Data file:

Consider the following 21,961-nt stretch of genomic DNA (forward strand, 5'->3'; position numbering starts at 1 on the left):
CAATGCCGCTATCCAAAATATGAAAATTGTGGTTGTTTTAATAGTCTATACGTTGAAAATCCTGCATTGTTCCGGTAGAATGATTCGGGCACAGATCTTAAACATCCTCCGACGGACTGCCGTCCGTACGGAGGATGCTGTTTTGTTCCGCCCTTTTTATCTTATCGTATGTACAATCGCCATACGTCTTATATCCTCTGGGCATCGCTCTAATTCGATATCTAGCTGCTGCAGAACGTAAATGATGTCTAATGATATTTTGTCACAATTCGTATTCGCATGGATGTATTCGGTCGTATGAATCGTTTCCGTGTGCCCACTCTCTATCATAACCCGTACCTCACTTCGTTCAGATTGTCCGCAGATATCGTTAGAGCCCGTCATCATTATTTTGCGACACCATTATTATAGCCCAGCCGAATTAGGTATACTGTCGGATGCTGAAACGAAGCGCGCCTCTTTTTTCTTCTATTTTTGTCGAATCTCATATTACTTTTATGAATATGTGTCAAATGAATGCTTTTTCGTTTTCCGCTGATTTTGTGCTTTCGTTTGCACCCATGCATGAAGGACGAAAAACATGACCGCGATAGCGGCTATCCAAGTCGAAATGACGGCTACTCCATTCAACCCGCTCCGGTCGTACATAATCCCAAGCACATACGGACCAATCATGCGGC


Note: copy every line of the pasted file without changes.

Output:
Consider the following 21,961-nt stretch of genomic DNA (forward strand, 5'->3'; position numbering starts at 1 on the left):
CAATGCCGCTATCCAAAATATGAAAATTGTGGTTGTTTTAATAGTCTATACGTTGAAAATCCTGCATTGTTCCGGTAGAATGATTCGGGCACAGATCTTAAACATCCTCCGACGGACTGCCGTCCGTACGGAGGATGCTGTTTTGTTCCGCCCTTTTTATCTTATCGTATGTACAATCGCCATACGTCTTATATCCTCTGGGCATCGCTCTAATTCGATATCTAGCTGCTGCAGAACGTAAATGATGTCTAATGATATTTTGTCACAATTCGTATTCGCATGGATGTATTCGGTCGTATGAATCGTTTCCGTGTGCCCACTCTCTATCATAACCCGTACCTCACTTCGTTCAGATTGTCCGCAGATATCGTTAGAGCCCGTCATCATTATTTTGCGACACCATTATTATAGCCCAGCCGAATTAGGTATACTGTCGGATGCTGAAACGAAGCGCGCCTCTTTTTTCTTCTATTTTTGTCGAATCTCATATTACTTTTATGAATATGTGTCAAATGAATGCTTTTTCGTTTTCCGCTGATTTTGTGCTTTCGTTTGCACCCATGCATGAAGGACGAAAAACATGACCGCGATAGCGGCTATCCAAGTCGAAATGACGGCTACTCCATTCAACCCGCTCCGGTCGTACATAATCCCAAGCACATACGGACCAATCATGCGGC